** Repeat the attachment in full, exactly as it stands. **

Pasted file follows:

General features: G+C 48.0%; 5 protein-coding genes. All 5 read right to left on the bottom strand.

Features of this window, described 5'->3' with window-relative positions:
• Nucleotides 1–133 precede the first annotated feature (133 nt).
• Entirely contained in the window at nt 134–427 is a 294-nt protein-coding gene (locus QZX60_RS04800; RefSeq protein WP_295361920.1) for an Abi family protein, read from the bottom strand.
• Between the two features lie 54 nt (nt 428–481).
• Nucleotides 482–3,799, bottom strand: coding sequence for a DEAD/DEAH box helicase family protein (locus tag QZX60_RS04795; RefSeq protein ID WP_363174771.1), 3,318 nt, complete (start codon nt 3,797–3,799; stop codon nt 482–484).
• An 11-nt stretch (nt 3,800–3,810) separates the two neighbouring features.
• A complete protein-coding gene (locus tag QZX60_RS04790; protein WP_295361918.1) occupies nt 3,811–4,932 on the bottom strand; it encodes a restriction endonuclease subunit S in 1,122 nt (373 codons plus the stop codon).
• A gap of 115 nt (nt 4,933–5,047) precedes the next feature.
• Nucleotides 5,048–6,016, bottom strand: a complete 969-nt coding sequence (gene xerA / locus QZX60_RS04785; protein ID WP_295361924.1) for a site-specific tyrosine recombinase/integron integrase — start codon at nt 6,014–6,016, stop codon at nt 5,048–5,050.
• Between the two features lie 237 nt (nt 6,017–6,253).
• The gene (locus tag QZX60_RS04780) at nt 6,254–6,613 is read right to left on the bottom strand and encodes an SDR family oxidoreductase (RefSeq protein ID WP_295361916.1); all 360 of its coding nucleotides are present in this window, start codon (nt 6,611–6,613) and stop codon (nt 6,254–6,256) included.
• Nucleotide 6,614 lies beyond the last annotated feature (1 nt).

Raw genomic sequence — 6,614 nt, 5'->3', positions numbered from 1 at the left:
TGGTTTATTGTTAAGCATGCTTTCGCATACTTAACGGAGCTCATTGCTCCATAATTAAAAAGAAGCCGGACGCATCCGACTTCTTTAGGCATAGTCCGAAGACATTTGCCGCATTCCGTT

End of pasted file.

General features: G+C 48.0%; 5 protein-coding genes. All 5 read right to left on the bottom strand.

Features of this window, described 5'->3' with window-relative positions:
• Nucleotides 1–133 precede the first annotated feature (133 nt).
• Entirely contained in the window at nt 134–427 is a 294-nt protein-coding gene (locus QZX60_RS04800; RefSeq protein WP_295361920.1) for an Abi family protein, read from the bottom strand.
• Between the two features lie 54 nt (nt 428–481).
• Nucleotides 482–3,799, bottom strand: coding sequence for a DEAD/DEAH box helicase family protein (locus tag QZX60_RS04795; RefSeq protein ID WP_363174771.1), 3,318 nt, complete (start codon nt 3,797–3,799; stop codon nt 482–484).
• An 11-nt stretch (nt 3,800–3,810) separates the two neighbouring features.
• A complete protein-coding gene (locus tag QZX60_RS04790; protein WP_295361918.1) occupies nt 3,811–4,932 on the bottom strand; it encodes a restriction endonuclease subunit S in 1,122 nt (373 codons plus the stop codon).
• A gap of 115 nt (nt 4,933–5,047) precedes the next feature.
• Nucleotides 5,048–6,016, bottom strand: a complete 969-nt coding sequence (gene xerA / locus QZX60_RS04785; protein ID WP_295361924.1) for a site-specific tyrosine recombinase/integron integrase — start codon at nt 6,014–6,016, stop codon at nt 5,048–5,050.
• Between the two features lie 237 nt (nt 6,017–6,253).
• The gene (locus tag QZX60_RS04780) at nt 6,254–6,613 is read right to left on the bottom strand and encodes an SDR family oxidoreductase (RefSeq protein ID WP_295361916.1); all 360 of its coding nucleotides are present in this window, start codon (nt 6,611–6,613) and stop codon (nt 6,254–6,256) included.
• Nucleotide 6,614 lies beyond the last annotated feature (1 nt).

Raw genomic sequence — 6,614 nt, 5'->3', positions numbered from 1 at the left:
TGGTTTATTGTTAAGCATGCTTTCGCATACTTAACGGAGCTCATTGCTCCATAATTAAAAAGAAGCCGGACGCATCCGACTTCTTTAGGCATAGTCCGAAGACATTTGCCGCATTCCGTT